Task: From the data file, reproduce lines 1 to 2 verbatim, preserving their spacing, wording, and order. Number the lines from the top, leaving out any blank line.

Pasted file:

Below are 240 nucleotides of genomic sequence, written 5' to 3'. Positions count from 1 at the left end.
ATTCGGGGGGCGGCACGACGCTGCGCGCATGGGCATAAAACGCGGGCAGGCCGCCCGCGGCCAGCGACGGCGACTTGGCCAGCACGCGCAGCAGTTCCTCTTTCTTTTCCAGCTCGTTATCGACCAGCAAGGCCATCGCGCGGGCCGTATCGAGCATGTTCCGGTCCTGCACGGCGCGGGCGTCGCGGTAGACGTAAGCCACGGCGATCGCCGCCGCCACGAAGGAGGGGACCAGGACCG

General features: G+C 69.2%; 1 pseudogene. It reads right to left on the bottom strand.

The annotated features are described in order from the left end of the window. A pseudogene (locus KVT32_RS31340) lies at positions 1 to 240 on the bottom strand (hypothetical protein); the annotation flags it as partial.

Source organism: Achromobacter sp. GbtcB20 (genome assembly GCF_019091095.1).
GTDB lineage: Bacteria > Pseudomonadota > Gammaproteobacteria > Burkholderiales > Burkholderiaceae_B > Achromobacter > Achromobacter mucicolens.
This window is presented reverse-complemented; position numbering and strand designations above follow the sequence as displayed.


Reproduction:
Below are 240 nucleotides of genomic sequence, written 5' to 3'. Positions count from 1 at the left end.
ATTCGGGGGGCGGCACGACGCTGCGCGCATGGGCATAAAACGCGGGCAGGCCGCCCGCGGCCAGCGACGGCGACTTGGCCAGCACGCGCAGCAGTTCCTCTTTCTTTTCCAGCTCGTTATCGACCAGCAAGGCCATCGCGCGGGCCGTATCGAGCATGTTCCGGTCCTGCACGGCGCGGGCGTCGCGGTAGACGTAAGCCACGGCGATCGCCGCCGCCACGAAGGAGGGGACCAGGACCG